The UK government will ban the installation of Huawei devices in the country’s 5G network development by the end of next September, the Department for Digital, Culture, Media and Sport said last week. The ban is alongside a $333 million (250 million pounds) package effort to diversify wireless 5G resources and clamp down on the Chinese telecom giant.
“I am setting out a clear path for the complete removal of high risk vendors from our 5G networks,” UK Digital Secretary Oliver Dowden said in a statement. “This will be done through new and unprecedented powers to identify and ban telecoms equipment which poses a threat to our national security.”
Smartphone companies would have to stop using Huawei’s technology and components to comply with these rules, which would hurt carriers, reduce competition and drive up prices. And the new rules would accelerate the process.
British ministers announced in July that the country’s next generation mobile network will eradicate Huawei’s presence in 2027 due to “security concerns,” and purchases from the Chinese company would be forbidden from 2021. The decision is contradictory to a previous announcement in January, when the government said Huawei could be involved in the country’s 5G network as a marginal player with a capped market share.
The crackdown backs the US sections against the tech giant that barred Huawei’s access to chip suppliers around the world that contain US technology.
The ban was a bad news for everyone who has a smartphone and uses the internet, Huawei’s UK communications director Ed Brewster said during an interview with the BBC back in July.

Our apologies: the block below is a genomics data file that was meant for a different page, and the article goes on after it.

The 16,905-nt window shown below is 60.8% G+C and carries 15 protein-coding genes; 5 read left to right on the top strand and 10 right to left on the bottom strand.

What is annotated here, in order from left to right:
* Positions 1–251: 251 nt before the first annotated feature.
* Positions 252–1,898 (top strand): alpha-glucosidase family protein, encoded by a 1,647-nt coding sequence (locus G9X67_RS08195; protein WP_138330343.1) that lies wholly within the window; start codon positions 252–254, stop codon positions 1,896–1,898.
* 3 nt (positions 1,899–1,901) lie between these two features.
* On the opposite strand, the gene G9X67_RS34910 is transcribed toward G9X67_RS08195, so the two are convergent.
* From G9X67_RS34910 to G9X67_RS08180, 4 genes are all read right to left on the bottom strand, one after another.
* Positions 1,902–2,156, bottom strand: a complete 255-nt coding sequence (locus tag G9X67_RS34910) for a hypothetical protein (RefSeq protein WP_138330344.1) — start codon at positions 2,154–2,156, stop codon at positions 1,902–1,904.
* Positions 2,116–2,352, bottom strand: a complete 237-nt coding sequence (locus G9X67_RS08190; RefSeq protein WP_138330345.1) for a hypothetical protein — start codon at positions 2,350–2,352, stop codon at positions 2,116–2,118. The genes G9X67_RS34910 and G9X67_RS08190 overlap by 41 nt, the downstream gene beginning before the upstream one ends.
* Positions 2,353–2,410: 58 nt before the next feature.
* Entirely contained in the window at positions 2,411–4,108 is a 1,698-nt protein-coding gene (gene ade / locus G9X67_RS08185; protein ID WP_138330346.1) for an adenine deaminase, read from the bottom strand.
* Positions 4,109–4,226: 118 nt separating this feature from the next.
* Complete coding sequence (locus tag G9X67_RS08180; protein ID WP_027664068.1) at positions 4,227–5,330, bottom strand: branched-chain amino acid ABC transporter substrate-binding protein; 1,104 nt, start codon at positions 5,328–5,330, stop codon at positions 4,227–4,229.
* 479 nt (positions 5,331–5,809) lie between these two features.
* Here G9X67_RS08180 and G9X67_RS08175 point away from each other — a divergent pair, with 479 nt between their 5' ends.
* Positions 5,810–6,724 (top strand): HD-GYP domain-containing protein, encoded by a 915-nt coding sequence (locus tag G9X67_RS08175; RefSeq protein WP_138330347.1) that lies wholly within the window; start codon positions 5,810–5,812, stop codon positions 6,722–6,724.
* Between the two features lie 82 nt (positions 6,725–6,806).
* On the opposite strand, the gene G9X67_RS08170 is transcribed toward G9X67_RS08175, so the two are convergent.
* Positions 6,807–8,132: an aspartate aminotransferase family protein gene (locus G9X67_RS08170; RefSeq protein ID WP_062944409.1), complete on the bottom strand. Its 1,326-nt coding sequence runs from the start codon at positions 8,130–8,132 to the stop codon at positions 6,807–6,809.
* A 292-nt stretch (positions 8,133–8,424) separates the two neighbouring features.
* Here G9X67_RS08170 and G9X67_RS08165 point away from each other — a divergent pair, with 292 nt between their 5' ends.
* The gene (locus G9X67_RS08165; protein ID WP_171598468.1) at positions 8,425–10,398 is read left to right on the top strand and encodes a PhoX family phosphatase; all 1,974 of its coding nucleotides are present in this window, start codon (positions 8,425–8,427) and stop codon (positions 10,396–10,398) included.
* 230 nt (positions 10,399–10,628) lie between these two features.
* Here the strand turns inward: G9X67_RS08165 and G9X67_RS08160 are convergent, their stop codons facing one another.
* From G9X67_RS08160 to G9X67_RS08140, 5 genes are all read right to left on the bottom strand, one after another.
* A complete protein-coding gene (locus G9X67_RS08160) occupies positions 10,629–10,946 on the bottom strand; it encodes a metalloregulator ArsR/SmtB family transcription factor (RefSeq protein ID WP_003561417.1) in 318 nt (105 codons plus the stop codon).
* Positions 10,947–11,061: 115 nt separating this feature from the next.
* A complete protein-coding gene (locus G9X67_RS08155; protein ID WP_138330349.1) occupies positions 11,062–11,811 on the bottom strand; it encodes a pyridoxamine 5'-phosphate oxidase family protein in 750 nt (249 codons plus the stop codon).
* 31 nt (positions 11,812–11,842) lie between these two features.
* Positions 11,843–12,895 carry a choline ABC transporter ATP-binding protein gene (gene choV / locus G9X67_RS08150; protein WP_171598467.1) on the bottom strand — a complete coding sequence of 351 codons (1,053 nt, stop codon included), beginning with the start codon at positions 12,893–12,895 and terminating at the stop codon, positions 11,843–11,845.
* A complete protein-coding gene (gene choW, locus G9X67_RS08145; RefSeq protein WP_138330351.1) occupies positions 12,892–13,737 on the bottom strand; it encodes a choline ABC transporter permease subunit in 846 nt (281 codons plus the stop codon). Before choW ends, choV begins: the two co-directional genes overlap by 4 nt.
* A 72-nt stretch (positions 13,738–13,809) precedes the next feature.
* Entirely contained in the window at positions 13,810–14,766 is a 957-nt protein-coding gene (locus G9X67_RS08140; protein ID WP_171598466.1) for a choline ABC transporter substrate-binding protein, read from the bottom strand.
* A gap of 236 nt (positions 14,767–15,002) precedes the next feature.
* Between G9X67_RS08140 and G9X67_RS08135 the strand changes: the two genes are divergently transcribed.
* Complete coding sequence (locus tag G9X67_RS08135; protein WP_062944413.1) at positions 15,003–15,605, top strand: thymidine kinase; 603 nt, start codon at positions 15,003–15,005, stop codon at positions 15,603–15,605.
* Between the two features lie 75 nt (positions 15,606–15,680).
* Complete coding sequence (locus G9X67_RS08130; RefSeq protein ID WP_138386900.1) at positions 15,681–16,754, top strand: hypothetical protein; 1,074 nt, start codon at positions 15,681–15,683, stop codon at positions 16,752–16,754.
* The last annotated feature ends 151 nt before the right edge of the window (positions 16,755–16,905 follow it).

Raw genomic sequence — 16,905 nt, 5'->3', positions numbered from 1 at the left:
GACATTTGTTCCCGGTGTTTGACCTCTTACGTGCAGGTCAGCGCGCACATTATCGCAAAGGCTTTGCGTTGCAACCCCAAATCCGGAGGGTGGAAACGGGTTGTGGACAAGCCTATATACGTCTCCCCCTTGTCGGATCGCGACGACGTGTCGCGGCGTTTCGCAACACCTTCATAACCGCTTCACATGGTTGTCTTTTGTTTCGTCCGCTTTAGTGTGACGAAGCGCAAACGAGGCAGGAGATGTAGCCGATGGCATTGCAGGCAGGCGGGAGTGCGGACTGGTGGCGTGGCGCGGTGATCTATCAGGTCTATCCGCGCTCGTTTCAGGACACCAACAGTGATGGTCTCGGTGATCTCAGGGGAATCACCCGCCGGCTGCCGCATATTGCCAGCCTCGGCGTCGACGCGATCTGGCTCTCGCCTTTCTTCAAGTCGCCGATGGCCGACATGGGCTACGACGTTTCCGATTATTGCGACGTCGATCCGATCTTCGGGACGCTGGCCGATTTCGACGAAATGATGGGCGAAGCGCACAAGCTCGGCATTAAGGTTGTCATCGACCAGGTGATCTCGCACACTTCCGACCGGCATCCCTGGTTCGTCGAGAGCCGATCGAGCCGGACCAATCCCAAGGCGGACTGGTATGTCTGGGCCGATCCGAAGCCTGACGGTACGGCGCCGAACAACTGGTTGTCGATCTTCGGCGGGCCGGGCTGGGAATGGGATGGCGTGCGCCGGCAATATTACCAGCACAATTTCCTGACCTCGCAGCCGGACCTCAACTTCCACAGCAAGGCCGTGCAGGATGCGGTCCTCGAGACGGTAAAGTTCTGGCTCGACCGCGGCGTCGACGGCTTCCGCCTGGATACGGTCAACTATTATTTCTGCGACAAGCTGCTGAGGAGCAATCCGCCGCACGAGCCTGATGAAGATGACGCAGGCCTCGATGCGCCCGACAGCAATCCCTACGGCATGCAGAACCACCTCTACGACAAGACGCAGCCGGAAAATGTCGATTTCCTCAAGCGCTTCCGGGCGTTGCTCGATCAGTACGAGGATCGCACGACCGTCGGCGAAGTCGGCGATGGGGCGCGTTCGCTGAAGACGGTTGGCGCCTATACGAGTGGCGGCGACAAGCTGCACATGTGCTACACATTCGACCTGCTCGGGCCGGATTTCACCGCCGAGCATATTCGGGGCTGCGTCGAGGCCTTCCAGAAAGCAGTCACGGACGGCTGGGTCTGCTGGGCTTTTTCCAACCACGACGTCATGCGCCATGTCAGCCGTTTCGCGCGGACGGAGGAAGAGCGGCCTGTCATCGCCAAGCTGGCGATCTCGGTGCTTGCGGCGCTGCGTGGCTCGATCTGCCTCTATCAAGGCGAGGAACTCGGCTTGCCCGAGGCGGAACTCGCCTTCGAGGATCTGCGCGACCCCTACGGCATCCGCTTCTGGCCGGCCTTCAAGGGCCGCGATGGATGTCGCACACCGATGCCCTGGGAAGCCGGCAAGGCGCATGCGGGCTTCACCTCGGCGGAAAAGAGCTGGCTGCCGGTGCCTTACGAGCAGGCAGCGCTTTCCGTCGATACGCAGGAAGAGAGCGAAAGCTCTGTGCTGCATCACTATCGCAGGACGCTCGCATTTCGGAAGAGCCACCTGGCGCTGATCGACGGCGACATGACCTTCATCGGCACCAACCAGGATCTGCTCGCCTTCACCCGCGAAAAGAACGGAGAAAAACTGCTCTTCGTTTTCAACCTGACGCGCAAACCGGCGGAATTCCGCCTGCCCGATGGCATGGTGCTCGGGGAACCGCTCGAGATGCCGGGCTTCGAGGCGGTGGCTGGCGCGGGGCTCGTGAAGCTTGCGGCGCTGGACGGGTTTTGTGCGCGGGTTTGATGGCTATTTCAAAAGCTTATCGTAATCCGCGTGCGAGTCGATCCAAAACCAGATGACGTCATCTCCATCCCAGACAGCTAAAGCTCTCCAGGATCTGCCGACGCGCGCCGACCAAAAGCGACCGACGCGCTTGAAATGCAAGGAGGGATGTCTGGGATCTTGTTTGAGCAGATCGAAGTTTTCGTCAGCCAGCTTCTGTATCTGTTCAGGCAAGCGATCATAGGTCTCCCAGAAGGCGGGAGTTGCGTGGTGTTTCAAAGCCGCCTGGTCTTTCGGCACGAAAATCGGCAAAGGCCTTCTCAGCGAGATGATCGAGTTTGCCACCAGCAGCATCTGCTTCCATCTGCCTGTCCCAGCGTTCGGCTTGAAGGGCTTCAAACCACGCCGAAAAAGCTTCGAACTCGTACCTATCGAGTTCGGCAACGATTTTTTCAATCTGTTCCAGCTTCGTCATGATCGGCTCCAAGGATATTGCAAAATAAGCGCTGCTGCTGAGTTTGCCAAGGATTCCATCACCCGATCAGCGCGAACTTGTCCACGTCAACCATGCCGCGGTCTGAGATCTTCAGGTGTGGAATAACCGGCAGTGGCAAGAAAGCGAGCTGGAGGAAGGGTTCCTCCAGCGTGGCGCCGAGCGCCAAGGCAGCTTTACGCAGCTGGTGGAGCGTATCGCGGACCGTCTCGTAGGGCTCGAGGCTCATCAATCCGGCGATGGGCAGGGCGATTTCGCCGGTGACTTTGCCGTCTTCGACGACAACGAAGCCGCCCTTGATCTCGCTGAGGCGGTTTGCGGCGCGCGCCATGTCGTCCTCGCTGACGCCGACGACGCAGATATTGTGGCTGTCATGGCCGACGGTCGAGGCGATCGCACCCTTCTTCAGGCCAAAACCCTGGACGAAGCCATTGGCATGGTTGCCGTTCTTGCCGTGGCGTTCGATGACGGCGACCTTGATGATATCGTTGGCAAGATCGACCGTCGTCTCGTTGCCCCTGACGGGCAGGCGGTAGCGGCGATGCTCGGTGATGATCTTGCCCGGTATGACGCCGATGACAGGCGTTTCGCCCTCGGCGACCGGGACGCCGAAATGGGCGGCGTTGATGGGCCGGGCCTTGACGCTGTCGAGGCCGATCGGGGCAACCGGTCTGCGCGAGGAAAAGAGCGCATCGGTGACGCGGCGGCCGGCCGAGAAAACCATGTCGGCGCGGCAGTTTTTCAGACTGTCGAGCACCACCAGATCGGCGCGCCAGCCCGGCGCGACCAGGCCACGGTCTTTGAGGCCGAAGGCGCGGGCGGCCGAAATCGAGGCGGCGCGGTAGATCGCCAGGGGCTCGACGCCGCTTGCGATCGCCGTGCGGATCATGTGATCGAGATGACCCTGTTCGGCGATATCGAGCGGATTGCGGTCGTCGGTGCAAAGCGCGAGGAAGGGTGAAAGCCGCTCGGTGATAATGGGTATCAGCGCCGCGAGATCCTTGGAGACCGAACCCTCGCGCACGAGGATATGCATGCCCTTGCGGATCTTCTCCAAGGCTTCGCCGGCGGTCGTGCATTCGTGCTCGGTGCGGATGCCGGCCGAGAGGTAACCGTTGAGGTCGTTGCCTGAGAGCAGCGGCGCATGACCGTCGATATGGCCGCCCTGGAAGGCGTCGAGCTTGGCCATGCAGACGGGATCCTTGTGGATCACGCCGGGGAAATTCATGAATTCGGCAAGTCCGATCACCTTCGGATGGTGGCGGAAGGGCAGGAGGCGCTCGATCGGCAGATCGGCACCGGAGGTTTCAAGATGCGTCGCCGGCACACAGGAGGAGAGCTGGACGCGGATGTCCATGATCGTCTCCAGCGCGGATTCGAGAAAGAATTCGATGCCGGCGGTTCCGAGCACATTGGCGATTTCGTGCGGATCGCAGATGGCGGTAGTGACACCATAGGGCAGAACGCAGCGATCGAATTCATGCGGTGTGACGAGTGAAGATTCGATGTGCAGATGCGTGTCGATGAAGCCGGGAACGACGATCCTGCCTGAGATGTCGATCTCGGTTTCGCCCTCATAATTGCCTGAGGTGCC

“This is a US campaign focused on attacking our business and attacking the technology and that is because the US is behind in terms of the technology,” Brewster said.
Telecom carriers in the UK will now depend on a supply duopoly of Finland’s Nokia Oyj and Sweden’s Ericsson AB, which had already gained contracts in the wake of the Huawei ban.
To bring new vendors into the competition and ensure a diverse and fairer market, the UK is launching a new 5G Supply Chain Diversification Strategy, including commitment of $333 million (250 million pounds), a National Telecoms Lab to research security and increase compatibility between vendors, and funded trials with potential challengers like Japan’s NEC Corp.
“Disappointing and wrong decision by the UK on Huawei,” tweeted Xiaoming Liu, Chinese Ambassador to the UK, in July in the wake of the ban. “It has become questionable whether the UK can provide an open, fair and non-discriminatory business environment for companies from other countries.”